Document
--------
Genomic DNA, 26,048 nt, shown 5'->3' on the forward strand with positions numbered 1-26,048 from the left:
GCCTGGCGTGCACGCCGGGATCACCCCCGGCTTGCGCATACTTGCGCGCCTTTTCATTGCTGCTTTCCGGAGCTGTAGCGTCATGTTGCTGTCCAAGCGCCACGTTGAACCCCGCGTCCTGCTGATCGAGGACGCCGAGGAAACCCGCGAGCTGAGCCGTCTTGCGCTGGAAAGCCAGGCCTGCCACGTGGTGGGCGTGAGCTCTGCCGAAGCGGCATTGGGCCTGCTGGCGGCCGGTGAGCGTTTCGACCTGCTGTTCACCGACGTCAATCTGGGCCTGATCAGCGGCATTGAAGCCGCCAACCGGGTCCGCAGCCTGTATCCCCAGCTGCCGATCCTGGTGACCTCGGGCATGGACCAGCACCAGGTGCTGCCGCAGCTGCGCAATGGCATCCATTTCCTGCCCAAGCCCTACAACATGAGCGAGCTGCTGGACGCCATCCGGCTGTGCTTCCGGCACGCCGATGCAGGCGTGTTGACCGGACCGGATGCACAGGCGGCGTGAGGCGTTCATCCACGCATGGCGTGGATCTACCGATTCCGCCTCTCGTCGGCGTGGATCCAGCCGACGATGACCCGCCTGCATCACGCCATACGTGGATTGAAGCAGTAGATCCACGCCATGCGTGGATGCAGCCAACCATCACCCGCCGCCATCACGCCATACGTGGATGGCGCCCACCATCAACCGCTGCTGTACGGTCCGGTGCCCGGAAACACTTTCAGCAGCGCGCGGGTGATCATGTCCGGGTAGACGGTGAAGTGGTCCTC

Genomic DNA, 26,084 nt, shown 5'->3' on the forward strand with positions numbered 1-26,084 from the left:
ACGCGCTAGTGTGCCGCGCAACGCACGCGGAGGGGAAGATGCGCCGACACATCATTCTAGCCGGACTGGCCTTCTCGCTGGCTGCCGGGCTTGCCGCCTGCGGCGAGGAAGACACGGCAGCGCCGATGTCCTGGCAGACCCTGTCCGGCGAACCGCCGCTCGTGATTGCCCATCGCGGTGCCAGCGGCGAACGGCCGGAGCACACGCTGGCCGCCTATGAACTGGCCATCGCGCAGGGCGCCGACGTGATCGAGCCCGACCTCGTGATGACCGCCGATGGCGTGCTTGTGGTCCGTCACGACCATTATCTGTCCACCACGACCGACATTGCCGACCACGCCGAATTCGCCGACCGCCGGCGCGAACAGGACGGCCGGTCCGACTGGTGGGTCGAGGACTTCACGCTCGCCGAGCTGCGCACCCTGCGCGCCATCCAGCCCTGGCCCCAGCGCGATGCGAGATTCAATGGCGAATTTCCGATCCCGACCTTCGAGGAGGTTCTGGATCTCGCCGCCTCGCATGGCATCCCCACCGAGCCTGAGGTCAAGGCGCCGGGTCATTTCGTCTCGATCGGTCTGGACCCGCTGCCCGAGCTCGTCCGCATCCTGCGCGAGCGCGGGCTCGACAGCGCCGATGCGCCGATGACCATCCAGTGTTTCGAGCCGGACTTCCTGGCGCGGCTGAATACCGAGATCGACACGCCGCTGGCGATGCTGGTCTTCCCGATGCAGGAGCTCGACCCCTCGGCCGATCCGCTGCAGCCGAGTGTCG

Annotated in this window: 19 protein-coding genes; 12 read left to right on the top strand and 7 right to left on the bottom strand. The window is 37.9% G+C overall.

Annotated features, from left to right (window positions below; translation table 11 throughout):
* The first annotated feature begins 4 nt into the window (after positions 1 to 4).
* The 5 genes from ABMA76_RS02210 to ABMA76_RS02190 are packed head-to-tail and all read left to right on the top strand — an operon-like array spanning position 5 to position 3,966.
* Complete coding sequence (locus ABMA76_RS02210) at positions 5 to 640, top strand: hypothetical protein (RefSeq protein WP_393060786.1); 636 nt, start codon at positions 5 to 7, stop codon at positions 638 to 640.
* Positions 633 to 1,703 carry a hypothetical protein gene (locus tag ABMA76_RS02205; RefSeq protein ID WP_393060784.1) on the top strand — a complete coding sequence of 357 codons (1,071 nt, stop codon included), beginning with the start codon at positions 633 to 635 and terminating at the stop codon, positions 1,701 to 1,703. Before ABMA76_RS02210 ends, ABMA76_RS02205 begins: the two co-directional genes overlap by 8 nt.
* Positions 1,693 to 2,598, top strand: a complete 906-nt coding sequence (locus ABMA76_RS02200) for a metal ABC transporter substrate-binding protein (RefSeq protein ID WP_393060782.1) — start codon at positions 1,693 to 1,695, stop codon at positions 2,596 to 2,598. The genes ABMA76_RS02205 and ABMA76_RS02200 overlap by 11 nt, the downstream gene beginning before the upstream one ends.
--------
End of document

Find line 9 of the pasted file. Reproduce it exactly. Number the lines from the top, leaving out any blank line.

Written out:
* Complete coding sequence (locus ABMA76_RS02210) at positions 5 to 640, top strand: hypothetical protein (RefSeq protein WP_393060786.1); 636 nt, start codon at positions 5 to 7, stop codon at positions 638 to 640.